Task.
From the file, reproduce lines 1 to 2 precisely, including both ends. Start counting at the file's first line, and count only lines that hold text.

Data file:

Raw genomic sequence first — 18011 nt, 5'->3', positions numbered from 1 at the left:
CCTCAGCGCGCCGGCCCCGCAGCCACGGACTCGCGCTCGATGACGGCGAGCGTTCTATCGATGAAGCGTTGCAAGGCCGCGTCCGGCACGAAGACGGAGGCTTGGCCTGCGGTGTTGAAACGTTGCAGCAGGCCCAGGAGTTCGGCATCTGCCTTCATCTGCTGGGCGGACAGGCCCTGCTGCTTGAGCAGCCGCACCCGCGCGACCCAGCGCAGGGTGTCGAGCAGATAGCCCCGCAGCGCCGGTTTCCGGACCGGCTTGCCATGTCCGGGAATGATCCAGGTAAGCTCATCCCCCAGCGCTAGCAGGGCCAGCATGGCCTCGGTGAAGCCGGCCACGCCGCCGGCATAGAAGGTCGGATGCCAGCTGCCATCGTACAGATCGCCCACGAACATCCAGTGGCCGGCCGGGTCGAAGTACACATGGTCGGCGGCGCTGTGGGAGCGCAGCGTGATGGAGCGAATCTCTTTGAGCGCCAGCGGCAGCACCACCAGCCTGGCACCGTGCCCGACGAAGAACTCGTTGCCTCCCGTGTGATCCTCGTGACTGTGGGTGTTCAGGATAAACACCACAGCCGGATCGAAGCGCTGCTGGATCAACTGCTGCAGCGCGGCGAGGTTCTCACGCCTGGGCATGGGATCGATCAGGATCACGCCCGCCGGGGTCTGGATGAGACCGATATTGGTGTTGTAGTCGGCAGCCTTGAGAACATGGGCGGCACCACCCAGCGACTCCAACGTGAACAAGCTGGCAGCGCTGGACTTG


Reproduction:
Raw genomic sequence first — 18011 nt, 5'->3', positions numbered from 1 at the left:
CCTCAGCGCGCCGGCCCCGCAGCCACGGACTCGCGCTCGATGACGGCGAGCGTTCTATCGATGAAGCGTTGCAAGGCCGCGTCCGGCACGAAGACGGAGGCTTGGCCTGCGGTGTTGAAACGTTGCAGCAGGCCCAGGAGTTCGGCATCTGCCTTCATCTGCTGGGCGGACAGGCCCTGCTGCTTGAGCAGCCGCACCCGCGCGACCCAGCGCAGGGTGTCGAGCAGATAGCCCCGCAGCGCCGGTTTCCGGACCGGCTTGCCATGTCCGGGAATGATCCAGGTAAGCTCATCCCCCAGCGCTAGCAGGGCCAGCATGGCCTCGGTGAAGCCGGCCACGCCGCCGGCATAGAAGGTCGGATGCCAGCTGCCATCGTACAGATCGCCCACGAACATCCAGTGGCCGGCCGGGTCGAAGTACACATGGTCGGCGGCGCTGTGGGAGCGCAGCGTGATGGAGCGAATCTCTTTGAGCGCCAGCGGCAGCACCACCAGCCTGGCACCGTGCCCGACGAAGAACTCGTTGCCTCCCGTGTGATCCTCGTGACTGTGGGTGTTCAGGATAAACACCACAGCCGGATCGAAGCGCTGCTGGATCAACTGCTGCAGCGCGGCGAGGTTCTCACGCCTGGGCATGGGATCGATCAGGATCACGCCCGCCGGGGTCTGGATGAGACCGATATTGGTGTTGTAGTCGGCAGCCTTGAGAACATGGGCGGCACCACCCAGCGACTCCAACGTGAACAAGCTGGCAGCGCTGGACTTG